Tuesday, January 13, 2009

Hit Me Over the Head with It

I read Jordan's post at Wonderwheel and admired how she found the good side of a clearly difficult day. She expressed her gratitude for the meaningful things in life, and asked why we are all grateful. Funny she should ask.
Just today I told my husband, much to his astonishment, that I feel really grateful that a few weeks ago, a box fell off a high shelf and hit me in the head. You see, today the Rooster got sent home from school early for biting his teacher. He did a poor job apologizing, a worse job listening to my attempts to help him learn from the experience, and followed it all up by fighting with his sister more than usual and writing on the wall with (Harold's?) purple crayon. So I am grateful that the toy box crashed down on me as I sat on the playroom floor a few weeks ago, because otherwise I never would have seen my boy run to the bathroom, grab the stool, drag it over to the fridge, climb up and get me the booboo bunny ice pack from our freezer, and I'd be sitting here thinking my boy doesn't yet have a single inkling how to empathize.
He does have the good in there. I know it is, because I saw him leap to my aid when I nearly brained myself. I have this experience to tuck into my locket and open up when I need something to get me through.
And I need something to get me through after my son bit a grandmother, my friend, for the second time in a week and got sent home from school.
Like Jordan, I am grateful for my family, our strengths, our home, healthy food to eat, work. But next to Jordan, I am a needy, whiny girl, and I am going to put an SOS out right here right now. Forgive me for it, please. But I am feeling desperate tonight, and I know that you are a networked, savvy, communicative, connected bunch, you readers out there, and I want to know if you can give me a little hookup:
Is there anyone out there whose child at age 4 1/2 behaved much like the rooster (aggressive, noncompliant, hyper, willful), and then things improved? If so, please, oh please, please, please, can you get me in touch with them? Sure, I would love to know how things improved, and when, and why, and all of that, but just to know that they DID improve would be a much lovelier way to hold on to hope than to have to drop boxes of wooden erector sets on my head.



redheadmomma said...

hey, babe. First, only an amazing mother like you could appreciate getting brained in the head like that. I LOVE it. Secondly: I saw it with my kid & my friends' kids....there seems to be some magical thing that happens between the ages of 5 and 6. This maturity happens that was not there before, and impulse control really improves, and things just get easier with the maturity. I saw HUGE HUGE HUGE differences in one year with Noah from age 5-6.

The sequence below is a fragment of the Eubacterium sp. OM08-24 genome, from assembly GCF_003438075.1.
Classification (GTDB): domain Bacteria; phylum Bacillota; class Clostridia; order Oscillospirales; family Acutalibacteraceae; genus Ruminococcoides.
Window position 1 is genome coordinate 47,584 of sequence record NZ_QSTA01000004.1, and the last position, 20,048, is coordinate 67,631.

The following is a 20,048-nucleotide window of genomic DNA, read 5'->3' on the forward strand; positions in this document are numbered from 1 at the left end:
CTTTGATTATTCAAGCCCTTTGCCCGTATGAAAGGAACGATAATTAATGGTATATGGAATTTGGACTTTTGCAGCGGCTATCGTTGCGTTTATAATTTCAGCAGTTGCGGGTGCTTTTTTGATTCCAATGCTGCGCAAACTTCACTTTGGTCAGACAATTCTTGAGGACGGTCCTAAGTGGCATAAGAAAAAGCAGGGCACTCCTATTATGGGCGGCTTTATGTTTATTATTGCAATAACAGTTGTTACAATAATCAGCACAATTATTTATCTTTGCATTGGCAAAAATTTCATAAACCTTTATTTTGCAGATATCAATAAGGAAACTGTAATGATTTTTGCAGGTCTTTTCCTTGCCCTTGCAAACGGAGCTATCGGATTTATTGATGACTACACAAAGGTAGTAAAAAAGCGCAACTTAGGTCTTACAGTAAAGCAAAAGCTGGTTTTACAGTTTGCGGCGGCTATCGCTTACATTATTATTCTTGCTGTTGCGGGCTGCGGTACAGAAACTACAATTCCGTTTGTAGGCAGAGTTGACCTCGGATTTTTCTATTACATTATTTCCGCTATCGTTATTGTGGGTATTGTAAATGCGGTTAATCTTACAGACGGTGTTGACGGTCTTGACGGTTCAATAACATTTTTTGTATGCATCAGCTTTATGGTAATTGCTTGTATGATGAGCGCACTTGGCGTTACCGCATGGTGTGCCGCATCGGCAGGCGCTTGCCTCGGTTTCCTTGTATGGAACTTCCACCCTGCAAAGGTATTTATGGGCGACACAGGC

And a reminder: EVERYONE can have crappy days. I know they suck shit, I know I know. Sending big hugs. The rooster will amaze you in the future with how much he will improve, but EVERY mom has days where their kids are not acting like they usually do, and they wonder what the hell got into them. And it's okay, and I'm glad you blog about it because we can have the opportunity to send lots of virtual hugs and tell you that we're here for you. And boy, do we understand.


pixiemama said...

OK - I hear you and I agree wholeheartedly with RHM - The 5-6 year is a wonder year in terms of behavior improvement. HANG ON - it's just around the corner.

Prior to that year, we did have one other MAJOR break through. When Foster was 18 months - 3, he was so bad. He was just so bad. When it started, I thought "holy h*ll, is this the TERRIBLE TWOS or what?" He was so awful that we called his tantrum RAGES. He was the most angry little creature I had ever met - and much of the time I didn't particularly like him.

There's the desperate background. Add to it... We knew Reilly needed glasses, and the pediatric optometrist is out of town, so I booked an appointment for Foster at the same time. It turned out that the kid is practically blind. He has "amblyopia," which for him means that his visual input is so completely scrambled that he was attempting to make his way through a world that looks nothing like what I see without my contacts in. I was mortified. I had no idea he couldn't see. And I was terrified that this kid - who had snapped my own glasses in half out of utter defiance - would NEVER wear glasses willingly. I was wrong. Not only does Foster wear his glasses - he asks for them (politely! in big boy words!) each morning, and he asks me (politely! in big boy words!) to clean them for him when he needs them cleaned.

His behavior took a huge leap for the better when he could see better. (Even today, his vision is only corrected to 20/50 and his lenses are so thick that his irises look like quarters.)

So... Have you had his eyes checked by a pro? Might be worth a (long) shot.


Niksmom said...

I'm hanging on to your coat tails, sweetie! For a while yesterday I needed that inspiration, too. It's a damn roller coaster; one day up, the next down.

Hold onto that boo-boo empathy and let it guide & comfort you when you need it. xoxo